Summer is around the corner. Which means it’s time to shake off hibernation and get outdoors to explore a new area through a little adventure. Here’s a guide to the best outdoor adventures in each of our destinations in Florida, New York, and Maine.
Florida Gulf Coast
If you hitched a motorcycle and sidecar to a hang-glider, you have the equivalent of sky surfing. Here above the kaleidoscopic colors and islands of the Gulf of Mexico, it means you become a part of that painting.
When you’ve got this many holes to play within such a small radius, the adventure comes in cramming an epic golf weekend with as many holes as you can muster. Get the most bang for your birdie buck by hitting two of the biggest: 45 holes over two courses at The Resort at Longboat Key Club and 54 holes over three courses at The Meadows Country Club, within a 10-mile drive of each other.
Treasure Island is often reserved for lazy beach days, but part of an adventure is bragging rights, and saying you walked an entire island in an hour is right up there. A series of connecting paved boardwalks takes you by shops and restaurants and along the beach with largely unobstructed views of the water the whole way. Take the newly revamped mile-long Treasure Island Beach Trail with turtle-friendly LED lights for walking at night.
Where to Stay Treasure Island Beach Resort
For budding nature photographers, there’s perhaps no better spot to train your lens than the crawling swamps of the Everglades. These Everglades photo tours give you three hours of up-close-and-personal flora and fauna encounters, accessed via pole boats that won’t disturb the natives when you’re quietly moving from location to location.
Where to Stay Edgewater Beach Hotel
Florida East Coast & Keys
Key West is the perfect destination to cram all of your water adventures into one bell-to-bell day. Fury Water Adventures “Ultimate Adventure” combines a catamaran trip seven miles out to a reef for snorkeling, followed by equal doses of jet-skiing, parasailing, and sea kayaking that will leave you pleasantly spent and salt encrusted.
Barefoot waterskiing might sound too extreme, but Walkin on Water ski school will teach you how to naturally progress to standing sans skis or board, regardless of prior on-water experience. Owner and National Barefoot Waterskiing Champion Mike Frankenbush focuses on getting you in the proper stance to minimize arch ache and maximize photo ops.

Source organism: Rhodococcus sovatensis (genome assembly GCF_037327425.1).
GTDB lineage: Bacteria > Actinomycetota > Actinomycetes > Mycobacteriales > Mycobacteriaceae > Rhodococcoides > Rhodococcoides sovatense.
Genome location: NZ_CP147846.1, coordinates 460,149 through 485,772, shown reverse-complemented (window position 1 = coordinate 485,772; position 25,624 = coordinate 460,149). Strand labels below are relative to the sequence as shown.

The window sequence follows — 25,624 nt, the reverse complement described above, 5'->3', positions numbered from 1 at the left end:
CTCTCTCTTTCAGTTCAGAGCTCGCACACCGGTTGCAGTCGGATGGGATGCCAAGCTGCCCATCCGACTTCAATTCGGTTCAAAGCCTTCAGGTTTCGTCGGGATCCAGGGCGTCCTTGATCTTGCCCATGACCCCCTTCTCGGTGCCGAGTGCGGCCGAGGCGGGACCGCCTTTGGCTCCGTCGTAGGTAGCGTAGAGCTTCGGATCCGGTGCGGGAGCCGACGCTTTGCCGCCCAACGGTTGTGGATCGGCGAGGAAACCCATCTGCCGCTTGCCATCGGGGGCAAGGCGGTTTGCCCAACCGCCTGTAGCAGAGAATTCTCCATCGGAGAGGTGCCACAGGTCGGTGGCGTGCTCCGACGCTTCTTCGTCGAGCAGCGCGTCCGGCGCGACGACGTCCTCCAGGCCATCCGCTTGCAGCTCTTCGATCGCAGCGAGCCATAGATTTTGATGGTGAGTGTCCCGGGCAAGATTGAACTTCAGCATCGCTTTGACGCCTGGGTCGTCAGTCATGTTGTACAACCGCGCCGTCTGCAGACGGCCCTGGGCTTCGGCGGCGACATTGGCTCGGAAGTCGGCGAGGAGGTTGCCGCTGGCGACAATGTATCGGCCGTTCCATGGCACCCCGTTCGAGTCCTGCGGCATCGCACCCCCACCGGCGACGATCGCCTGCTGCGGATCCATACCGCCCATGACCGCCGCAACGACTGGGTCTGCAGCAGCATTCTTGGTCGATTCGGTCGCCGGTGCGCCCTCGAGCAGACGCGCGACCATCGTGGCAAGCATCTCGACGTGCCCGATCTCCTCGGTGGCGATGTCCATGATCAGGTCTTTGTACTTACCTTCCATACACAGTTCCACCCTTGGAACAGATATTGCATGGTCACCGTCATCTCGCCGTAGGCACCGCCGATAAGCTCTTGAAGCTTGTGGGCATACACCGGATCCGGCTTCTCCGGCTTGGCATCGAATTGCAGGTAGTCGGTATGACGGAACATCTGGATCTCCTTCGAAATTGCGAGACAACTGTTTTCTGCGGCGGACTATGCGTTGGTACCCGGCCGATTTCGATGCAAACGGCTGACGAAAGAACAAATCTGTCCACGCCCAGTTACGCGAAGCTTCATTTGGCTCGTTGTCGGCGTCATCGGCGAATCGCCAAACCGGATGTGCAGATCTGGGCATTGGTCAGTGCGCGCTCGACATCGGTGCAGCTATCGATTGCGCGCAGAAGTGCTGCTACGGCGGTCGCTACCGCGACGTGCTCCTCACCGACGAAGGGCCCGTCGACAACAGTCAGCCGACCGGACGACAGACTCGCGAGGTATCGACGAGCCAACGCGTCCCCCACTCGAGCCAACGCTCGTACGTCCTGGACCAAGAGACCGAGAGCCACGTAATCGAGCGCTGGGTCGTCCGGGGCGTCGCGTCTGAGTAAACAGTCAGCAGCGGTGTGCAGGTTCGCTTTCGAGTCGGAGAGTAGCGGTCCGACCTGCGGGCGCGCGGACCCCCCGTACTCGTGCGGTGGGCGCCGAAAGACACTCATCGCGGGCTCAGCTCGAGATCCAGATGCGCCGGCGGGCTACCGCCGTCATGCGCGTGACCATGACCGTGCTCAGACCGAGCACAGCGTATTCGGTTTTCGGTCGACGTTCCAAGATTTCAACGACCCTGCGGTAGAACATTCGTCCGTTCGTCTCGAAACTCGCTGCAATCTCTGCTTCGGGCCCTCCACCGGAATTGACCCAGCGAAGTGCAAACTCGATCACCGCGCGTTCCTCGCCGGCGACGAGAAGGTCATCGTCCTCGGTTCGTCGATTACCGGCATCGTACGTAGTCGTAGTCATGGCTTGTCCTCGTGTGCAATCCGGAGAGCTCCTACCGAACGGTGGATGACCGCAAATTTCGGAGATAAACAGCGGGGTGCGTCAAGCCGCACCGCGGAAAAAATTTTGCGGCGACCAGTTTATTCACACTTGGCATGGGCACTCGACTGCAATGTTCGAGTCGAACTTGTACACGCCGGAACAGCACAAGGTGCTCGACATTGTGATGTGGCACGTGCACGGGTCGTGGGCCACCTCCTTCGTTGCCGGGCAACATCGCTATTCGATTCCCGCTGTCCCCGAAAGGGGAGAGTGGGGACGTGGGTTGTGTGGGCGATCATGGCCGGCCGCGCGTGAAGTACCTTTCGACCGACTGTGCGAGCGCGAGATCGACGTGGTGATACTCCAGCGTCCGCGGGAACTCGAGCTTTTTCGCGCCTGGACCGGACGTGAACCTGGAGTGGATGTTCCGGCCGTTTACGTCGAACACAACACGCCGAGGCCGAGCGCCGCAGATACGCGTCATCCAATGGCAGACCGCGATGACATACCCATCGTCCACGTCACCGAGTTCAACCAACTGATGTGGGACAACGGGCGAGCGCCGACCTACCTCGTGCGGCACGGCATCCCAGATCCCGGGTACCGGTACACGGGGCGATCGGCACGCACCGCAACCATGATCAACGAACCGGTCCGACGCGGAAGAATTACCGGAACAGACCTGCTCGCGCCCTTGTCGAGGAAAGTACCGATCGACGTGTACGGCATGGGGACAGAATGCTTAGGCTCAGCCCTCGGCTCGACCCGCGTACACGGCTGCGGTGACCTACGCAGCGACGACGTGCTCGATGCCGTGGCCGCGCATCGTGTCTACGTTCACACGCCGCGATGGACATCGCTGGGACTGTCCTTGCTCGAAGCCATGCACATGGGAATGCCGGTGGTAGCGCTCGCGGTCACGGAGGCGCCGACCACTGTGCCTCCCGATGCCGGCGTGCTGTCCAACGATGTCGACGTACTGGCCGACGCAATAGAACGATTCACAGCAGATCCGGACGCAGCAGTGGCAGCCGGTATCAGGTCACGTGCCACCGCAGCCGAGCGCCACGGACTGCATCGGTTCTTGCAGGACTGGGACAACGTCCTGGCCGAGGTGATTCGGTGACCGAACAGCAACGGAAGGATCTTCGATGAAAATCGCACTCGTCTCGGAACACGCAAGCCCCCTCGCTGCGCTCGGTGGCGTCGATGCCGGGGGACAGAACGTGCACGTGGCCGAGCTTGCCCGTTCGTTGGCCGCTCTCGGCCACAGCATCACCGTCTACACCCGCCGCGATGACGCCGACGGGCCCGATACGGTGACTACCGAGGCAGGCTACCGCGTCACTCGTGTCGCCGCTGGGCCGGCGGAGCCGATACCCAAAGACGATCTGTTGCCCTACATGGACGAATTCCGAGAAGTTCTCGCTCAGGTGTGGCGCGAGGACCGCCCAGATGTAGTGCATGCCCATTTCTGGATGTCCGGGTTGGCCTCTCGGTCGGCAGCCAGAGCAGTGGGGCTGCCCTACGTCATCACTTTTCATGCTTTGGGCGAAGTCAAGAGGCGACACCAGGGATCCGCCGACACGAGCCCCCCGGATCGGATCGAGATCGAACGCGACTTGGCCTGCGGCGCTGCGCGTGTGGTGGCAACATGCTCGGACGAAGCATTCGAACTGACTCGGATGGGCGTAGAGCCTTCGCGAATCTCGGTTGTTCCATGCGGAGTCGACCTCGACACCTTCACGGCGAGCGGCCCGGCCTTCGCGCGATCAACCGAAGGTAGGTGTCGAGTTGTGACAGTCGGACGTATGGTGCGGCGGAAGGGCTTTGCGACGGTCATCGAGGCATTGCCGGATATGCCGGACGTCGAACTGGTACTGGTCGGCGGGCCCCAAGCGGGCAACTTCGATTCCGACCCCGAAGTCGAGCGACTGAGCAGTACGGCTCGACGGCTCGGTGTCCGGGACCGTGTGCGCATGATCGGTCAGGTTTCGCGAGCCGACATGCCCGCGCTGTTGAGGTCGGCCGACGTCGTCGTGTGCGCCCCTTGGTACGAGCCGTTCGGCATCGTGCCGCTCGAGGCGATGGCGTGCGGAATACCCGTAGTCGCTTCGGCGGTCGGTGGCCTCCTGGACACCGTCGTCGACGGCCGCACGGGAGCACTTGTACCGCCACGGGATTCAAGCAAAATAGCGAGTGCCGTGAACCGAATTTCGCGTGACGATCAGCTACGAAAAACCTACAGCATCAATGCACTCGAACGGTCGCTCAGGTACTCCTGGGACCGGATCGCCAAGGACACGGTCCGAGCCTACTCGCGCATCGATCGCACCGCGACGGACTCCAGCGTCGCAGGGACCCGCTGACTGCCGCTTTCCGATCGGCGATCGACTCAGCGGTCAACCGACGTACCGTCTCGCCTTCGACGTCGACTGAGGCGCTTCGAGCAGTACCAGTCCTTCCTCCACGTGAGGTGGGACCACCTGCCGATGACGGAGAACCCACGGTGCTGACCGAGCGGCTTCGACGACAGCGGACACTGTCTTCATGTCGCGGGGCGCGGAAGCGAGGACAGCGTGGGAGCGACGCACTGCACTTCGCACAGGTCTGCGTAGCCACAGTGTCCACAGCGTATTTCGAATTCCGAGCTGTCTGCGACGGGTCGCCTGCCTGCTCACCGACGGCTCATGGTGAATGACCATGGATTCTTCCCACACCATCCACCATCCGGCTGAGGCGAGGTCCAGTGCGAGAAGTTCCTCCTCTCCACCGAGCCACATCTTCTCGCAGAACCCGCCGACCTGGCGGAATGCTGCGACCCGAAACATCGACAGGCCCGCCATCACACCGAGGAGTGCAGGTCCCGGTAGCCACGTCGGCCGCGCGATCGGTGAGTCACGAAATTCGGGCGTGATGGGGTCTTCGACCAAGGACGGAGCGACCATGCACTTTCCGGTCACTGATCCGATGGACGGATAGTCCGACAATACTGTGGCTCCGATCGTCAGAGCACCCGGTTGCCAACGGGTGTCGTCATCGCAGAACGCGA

Where to Stay Delray Sands Resort
First, there was sea kayaking; then stand-up paddling became the watersport du jour. Perhaps surfskiing is next. For those looking to take their paddling to the next level, a surfski is like a longer, narrower, lighter-weight sit-on-top sea kayak with foot-pedal-controlled rudder for cutting through surf and flat water at greater speeds. Jupiter Outdoor Center offers individual coaching, as well as rentals, of the 17-foot boards for exploring in and around the Jupiter Inlet.
Where to Stay Jupiter Beach Resort & Spa
Sea kayaking out to the Porcupine Islands is a two-for-one adventure: Not only do you get to explore the waters off Acadia National Park, but you also stretch your legs on this uninhabited necklace of islands in Frenchman Bay. A three-hour tour with Aquaterra Adventures takes you on the scenic route with harbor seal, bald eagle, and guillemot sightings on the way to the cobblestone beaches and sheer ledges.
There are plenty of ways to relax and unwind at Samoset Resort (zero-entry pool, anyone?), but the Ultimate Backyard offers not-your-average-resort activities without ever having to leave the property, like a nine-hole disc golf course, pickleball, shuffleboard, badminton, croquet, and horseshoes.
Where to Stay Samoset Resort
New York Adirondacks
The six-mile hike up Black Mountain may be strenuous, but the rewards are plentiful: views of the entire northern portion of Lake George, access to one of the few remaining fire towers in the Adirondacks, and crystal-clear waters of Lapland Pond for cooling off.
Where to Stay The Sagamore Resort
With six million acres ripe for exploring, Adirondack Park can best be viewed vertically. Even the easiest rock climb, like McKenzie Pond in Ray Brook, can still get your heart racing when traversing the slabs, roofs, and highballs of massive granite boulders.
Where to Stay Lake Placid Lodge